In contrast, the advaita position on sattva is trikAla-abAdhyatva- svarUpa, ie. sattva consists in not being sublatable at any time. In any cognition such as "san.h ghaTaH", "the pot is", ( or "san.h paTaH", "the cloth is") the advaitin holds that what is being cognized is Existence (sat) with a super-imposed relation of identity (tAdAtmya) between Existence and the pot (ghaTa). In other words, the pot is being cognized as identified with an eternally unsublatable basis (adhishhThAna) which is sat. This is what BrahmAnanda is pointing out in his laghuchandrikA. That is why he interprets "sattvena" in MadhusUdana's reply as "abAdhyarUpasattAdAtmyena", "as being identified with Reality (sat) that is unsublatable." He says further:
"san.h ghaTa" ityAdipratyayopapatterukta-abAdhyatvaM mAdhyamikena na svIkriyate
The said unsublatability that is established in cognitions such as "the pot is" is not accepted by mAdhyamika.
nacha bAdhAtpUrvamabAdhyatvaM prapaJNche .astyeva tanmate .api-iti vAchyam.h
Nor can (you) say that even in that system (mAdhyamika) the unsublatability of the world IS there before its sublation.
Because we have included the term trikAla-abAdhyatva , non-sublatability for all times.
What BrahmAnanda means here is that the world is itself unsublatable until of course there is the bAdhakaGYAna, GYAna that sublates the world. And until that happens the world appears identified with the eternally unsublatable Brahman. No such view is expressed anywhere in the mAdhyamika system (tanmate tu na kutra .api iti).
abAdhyavisheshhyaka-prapaJNchabhramasya svIkAre prapaJNche
apy-abAdhyatAdAtmyabhramo .avashyaM svIkAryaH, paraspara -
adhyAsAnurodhAt.h, anyathA tu tatra mAnAbhAva iti bhAvaH |
Upon accepting that the world is an illusion on the unsublatable qualificand (Brahman), one must necessarily accept also that there is the illusion of identifying the world with the unsublatable, because of the requirement due to the mutual superimposition (between the world and Brahman). Else, there would be no evidence (to accept that the world is an illusion on the unsublatable Brahman). This is the purport (of what MadhusUdana says). Although the advaitin says the world is an illusion on Brahman, he is careful to point out that the illusion involves the (erroneous) identification of the world with the unsublatable Brahman. Until and unless there is a bAdhaka-jnAna, jnAna that sublates the world, the illusion of the world will persist, **independent** of time. The sublation of the world depends **solely** on the bAdhaka-jnAna. In contrast, there is no such requirement in the Bauddha system. Whatever exists does so only momentarily. The sublation of whatever appears to exist is not in any way dependent on a bAdhaka-jnAna. This is shUnyavAda.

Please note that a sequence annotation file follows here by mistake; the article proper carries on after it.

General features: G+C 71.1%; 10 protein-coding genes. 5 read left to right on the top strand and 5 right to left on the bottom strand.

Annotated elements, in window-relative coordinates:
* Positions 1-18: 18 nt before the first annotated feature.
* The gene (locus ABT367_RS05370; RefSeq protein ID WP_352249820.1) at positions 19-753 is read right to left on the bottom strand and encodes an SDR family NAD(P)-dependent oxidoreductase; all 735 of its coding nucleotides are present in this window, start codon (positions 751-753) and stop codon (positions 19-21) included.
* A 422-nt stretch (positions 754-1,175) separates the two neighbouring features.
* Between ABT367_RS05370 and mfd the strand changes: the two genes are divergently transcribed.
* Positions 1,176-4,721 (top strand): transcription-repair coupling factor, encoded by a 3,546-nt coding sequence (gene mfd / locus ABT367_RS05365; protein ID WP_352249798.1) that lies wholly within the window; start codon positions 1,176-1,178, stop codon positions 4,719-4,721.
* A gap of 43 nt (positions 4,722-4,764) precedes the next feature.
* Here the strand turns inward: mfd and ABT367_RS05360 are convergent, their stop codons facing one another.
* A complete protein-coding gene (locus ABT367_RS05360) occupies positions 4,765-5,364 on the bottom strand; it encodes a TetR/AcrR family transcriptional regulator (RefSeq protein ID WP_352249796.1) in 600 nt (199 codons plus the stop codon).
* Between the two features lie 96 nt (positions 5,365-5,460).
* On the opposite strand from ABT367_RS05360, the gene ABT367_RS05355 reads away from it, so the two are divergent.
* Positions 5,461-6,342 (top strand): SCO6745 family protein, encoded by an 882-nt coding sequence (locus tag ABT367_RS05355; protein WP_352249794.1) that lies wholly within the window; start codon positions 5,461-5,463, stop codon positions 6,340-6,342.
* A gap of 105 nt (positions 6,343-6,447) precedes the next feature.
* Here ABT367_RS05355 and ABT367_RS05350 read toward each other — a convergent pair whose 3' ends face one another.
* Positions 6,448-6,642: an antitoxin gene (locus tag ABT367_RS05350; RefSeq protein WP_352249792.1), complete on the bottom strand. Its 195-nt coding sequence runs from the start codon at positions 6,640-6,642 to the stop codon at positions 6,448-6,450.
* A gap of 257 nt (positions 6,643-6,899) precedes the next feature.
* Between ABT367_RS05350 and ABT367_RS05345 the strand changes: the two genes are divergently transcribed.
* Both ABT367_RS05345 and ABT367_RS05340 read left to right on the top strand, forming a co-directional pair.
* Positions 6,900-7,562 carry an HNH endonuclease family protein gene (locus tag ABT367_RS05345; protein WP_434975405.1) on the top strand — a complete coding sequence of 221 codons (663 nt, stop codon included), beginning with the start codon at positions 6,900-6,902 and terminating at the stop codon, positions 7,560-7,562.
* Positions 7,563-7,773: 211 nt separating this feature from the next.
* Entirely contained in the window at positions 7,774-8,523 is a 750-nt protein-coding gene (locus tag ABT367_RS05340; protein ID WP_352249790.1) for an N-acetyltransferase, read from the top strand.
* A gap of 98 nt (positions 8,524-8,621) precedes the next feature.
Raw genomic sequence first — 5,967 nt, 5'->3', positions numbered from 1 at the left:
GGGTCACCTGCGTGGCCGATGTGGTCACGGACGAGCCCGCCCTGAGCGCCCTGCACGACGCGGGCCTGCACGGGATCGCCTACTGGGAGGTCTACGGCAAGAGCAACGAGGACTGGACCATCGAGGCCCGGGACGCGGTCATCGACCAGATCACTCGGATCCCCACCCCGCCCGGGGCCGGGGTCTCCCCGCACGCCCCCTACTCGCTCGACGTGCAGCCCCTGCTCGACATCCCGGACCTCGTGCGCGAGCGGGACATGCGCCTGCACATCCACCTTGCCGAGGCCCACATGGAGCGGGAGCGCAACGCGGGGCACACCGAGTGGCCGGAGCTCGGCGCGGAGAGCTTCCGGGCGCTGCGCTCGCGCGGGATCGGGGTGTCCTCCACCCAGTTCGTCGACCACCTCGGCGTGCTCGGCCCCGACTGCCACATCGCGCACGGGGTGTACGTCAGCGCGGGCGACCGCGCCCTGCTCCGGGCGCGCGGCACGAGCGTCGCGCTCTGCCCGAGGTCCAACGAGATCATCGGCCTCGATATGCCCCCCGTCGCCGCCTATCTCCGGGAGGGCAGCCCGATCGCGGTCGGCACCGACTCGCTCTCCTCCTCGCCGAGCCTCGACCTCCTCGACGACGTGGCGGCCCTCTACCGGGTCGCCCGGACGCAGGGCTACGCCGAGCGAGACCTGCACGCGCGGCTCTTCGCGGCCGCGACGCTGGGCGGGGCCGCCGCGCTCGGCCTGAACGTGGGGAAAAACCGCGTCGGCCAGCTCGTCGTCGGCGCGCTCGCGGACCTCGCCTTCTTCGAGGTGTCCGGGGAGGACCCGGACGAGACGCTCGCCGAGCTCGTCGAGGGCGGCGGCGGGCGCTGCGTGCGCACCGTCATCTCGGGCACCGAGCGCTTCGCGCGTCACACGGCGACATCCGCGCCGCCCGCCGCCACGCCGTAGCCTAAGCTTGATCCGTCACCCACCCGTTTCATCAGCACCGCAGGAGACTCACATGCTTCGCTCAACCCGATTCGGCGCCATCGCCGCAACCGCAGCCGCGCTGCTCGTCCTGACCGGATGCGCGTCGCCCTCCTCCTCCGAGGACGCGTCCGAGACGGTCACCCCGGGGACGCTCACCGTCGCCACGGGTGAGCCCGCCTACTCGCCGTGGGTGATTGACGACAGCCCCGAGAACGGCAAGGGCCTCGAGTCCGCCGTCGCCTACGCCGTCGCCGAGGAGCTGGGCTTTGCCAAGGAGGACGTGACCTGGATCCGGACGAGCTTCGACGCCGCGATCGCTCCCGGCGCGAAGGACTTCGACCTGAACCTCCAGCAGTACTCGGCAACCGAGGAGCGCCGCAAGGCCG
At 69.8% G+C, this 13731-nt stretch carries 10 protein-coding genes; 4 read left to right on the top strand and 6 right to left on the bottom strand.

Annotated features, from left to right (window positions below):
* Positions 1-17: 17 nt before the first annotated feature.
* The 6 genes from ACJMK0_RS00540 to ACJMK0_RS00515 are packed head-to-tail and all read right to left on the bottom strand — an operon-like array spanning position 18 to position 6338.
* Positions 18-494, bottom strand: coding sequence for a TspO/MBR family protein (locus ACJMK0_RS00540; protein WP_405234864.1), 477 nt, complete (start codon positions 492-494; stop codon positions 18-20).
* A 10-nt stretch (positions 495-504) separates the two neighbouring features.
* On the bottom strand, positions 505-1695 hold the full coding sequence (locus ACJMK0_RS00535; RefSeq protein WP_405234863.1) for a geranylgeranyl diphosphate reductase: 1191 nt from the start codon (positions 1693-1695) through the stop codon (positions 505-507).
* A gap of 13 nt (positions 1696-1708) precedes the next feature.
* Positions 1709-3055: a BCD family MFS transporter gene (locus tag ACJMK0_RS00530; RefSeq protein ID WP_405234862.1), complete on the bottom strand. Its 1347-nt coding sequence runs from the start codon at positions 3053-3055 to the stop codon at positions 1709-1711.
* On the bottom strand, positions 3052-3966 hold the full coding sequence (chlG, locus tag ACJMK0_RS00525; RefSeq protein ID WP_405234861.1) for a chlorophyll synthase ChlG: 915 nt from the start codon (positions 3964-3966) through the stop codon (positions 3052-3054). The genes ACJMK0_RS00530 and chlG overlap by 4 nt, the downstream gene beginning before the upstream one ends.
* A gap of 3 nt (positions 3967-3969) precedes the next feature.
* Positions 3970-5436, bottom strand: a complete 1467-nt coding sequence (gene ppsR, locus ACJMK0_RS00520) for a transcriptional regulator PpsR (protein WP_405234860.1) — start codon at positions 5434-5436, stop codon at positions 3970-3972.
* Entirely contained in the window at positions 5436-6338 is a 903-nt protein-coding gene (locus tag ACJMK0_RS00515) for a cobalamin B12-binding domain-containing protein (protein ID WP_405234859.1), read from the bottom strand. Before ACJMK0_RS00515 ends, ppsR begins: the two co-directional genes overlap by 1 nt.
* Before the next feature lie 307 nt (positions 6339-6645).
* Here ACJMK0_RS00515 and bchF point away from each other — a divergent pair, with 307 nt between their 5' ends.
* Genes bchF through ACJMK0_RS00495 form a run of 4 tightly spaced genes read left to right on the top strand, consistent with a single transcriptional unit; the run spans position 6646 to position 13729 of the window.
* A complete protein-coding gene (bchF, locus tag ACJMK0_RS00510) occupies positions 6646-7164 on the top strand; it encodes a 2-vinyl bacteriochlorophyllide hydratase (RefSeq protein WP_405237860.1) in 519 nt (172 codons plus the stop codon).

As the Atmatattvaviveka says:
na grAhyabhedamavadhUya dhiyo .asti vR^ittistadbAdhane
balini vedanaye jayashrIH |
nochedanityamidamIdR^ishameva vishvaM tathyaM tathAgatamatasya
tu ko .avakAshaH ||
The cognition of an object does not exist if its difference from the object is disregarded - the powerful VedAnta has scored a victory by defeating this view. This world of illusion as we know it is (in essence) real. So where is the scope for the theory of the Bauddha in this (VedAnta) ?
In fact, the characteristic of (the world's) being sublated by jnAna (jnAna-nivartyatva) is taken to be one of the definitions of mithyAtva itself, as we shall see later. This underscores the paramount importance of jnAna as the destroyer of all duality. We cannot simply wish the duality to go away without resorting to jnAna. And what is this jnAna? It involves shravaNa, manana, and nididhyAsana by the aspirant who has the four-fold qualifications, sAdhana-chatuShTaya. Just saying that world of duality does not exist or putting forth a nice theory will not be of much use.
In this connection, there is a lesson in the PanchadashI. Someone who has mere verbal familiarity with advaita asks: Why am I still without realization? VidyAraNya gives the example of a man who heard that an award was being given to anyone who knew the four Vedas. This man claimed that he knew there were four Vedas (and probably their names) and so he was entitled to the award! With respect to Brahman/Self, VidyAraNya asks "Do you just say the word Brahman or do you realize its meaning?" (shabdAneva paThasyAho teShAmarthaM cha pashyasi).